How Much Money Does It Take To Become A Firefighter?

If you’ve always dreamed of being a firefighter, then you need to start planning on how exactly you’re going to get there, because unfortunately, it takes a little more than passion to land your dream job. 

How Much Money Does It Take To Become A Firefighter

Becoming a firefighter isn’t always easy, and there are a few steps you need to take in order to get there and become one.

There are a few different routes you can go down in order to get the appropriate training and qualifications necessary for the job, but it’s pretty much a given that you’re going to need money to get there.

Money to cover the education, the training, the living expenses while you prepare...basically, becoming a firefighter isn’t free, as there are a lot of expenses involved. 

If you’re wanting to know more about how much money it takes to become a firefighter, then we’re going to break down all of the main costs, depending on the route you go down to become a firefighter. 

Let’s get right into it! 

The average cost of becoming a firefighter:

There are two main routes you can go down in order to become a firefighter: you can go to college or university, or you can go to a fire academy. And once you have the right training, qualifications, and certification, then you can be considered for the job. 

But the process of getting there will inevitably cost you money, for the education and training expenses, and more.

The exact cost of becoming a firefighter will depend on many different factors, with the most significant one being the route you go down, as that determines the amount of time it will take and the type of education or training you will be receiving. 

However, if we were to estimate an average cost of how expensive it is to become a firefighter, we would say it is anywhere between $5000 and $25000. Some courses and programs are more expensive than others, and it also depends on your own personal living costs or the items you need to purchase in order to complete your training! 

Let’s take a more detailed look at the two main routes you can go down. 

Becoming a firefighter through college or university:

Becoming a firefighter through a college or university involves you getting a degree or certificate, and the main cost that this entails is paying for tuition, which covers all of the classes and teachers.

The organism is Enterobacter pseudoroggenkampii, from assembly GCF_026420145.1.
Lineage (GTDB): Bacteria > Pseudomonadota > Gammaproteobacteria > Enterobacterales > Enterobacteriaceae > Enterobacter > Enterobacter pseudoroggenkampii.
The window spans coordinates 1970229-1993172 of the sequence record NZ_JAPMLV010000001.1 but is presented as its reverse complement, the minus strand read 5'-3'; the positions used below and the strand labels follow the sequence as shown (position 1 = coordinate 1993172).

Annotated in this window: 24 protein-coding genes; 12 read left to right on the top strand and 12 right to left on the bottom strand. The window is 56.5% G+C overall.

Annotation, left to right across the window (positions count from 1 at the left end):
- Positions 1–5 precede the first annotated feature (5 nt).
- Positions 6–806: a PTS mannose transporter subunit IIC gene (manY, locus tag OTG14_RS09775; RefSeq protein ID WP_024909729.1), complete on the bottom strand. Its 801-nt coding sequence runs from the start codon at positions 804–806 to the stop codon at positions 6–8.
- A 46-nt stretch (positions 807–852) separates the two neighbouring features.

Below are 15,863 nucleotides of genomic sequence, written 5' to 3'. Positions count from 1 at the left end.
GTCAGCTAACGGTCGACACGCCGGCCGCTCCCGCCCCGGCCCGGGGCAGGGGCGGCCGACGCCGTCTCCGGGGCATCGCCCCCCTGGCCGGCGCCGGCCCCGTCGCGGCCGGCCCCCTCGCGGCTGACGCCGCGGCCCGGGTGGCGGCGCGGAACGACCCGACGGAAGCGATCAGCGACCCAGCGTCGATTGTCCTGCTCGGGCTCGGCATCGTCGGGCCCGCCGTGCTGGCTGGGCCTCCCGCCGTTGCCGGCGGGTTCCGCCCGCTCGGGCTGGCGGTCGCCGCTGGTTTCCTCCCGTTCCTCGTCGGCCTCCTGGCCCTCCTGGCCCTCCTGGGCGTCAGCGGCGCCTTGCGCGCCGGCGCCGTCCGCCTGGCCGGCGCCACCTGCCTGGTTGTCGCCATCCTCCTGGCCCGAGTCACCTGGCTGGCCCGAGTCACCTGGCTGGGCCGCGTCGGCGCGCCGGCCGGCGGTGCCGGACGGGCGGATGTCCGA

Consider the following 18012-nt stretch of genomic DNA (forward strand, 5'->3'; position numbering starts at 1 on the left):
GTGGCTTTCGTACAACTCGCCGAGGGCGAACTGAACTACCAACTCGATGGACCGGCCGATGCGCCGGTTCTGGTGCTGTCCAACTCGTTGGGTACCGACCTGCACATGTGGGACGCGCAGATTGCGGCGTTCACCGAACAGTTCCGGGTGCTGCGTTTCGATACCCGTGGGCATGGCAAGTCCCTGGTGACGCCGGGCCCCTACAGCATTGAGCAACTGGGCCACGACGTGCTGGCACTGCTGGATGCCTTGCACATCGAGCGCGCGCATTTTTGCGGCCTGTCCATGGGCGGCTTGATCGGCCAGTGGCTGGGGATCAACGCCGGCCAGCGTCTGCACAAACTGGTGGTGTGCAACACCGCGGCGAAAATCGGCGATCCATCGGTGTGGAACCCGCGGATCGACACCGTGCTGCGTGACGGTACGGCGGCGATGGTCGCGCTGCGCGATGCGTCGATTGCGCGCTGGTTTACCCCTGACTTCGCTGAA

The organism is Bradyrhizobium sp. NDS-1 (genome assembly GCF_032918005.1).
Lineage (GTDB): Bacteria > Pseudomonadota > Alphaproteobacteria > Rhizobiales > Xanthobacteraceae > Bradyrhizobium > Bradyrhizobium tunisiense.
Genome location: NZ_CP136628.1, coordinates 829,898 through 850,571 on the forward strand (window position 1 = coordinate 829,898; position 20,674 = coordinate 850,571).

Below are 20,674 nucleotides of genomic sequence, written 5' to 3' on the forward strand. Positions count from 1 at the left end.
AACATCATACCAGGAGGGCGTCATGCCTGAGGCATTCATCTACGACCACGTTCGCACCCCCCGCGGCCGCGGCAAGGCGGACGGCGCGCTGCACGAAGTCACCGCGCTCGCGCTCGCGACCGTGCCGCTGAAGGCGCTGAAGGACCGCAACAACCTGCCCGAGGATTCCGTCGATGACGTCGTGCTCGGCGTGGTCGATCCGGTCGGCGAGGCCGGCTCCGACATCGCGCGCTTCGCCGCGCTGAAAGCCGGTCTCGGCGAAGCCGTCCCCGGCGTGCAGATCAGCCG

The cost will vary depending on the institution that you choose, as not all universities and colleges are the same, the reputation that they have will usually be a big factor that determines whether they are cheaper or more expensive. 

You also have to consider the type of course, as the longer it takes, the more money it will cost over time.

However, longer courses will be way more detailed, and you will therefore obtain more in-depth qualifications. It’s all about finding the right balance that works for you, between the outcome and the cost. 

Most certificate programs, as a general rule, will last around a year. Meanwhile, associate degrees will usually take two years to complete. You could also do a bachelor’s degree which would take four years, and overall it will depend on what different institutions offer. 

So, how much does this route cost, on average? Well, for public education it will usually cost around £25.620, and for a private university, it will be slightly more expensive, at around $34.740. It also depends if you study within your state, or elsewhere.

Many stats show that public education for in-state students is a lot cheaper than studying to become a firefighter away from your home state. 

You will then also have to consider other costs, apart from the overall tuition. All of the living expenses, as well as the equipment needed to perform well in your studies. 

The degree required for becoming a firefighter is known as the Fire Science degree program, and in universities, it will take up to four years.

This is the most in-depth way to study to become a firefighter, and you will come out of it incredibly prepared, with high chances of getting hired instantly.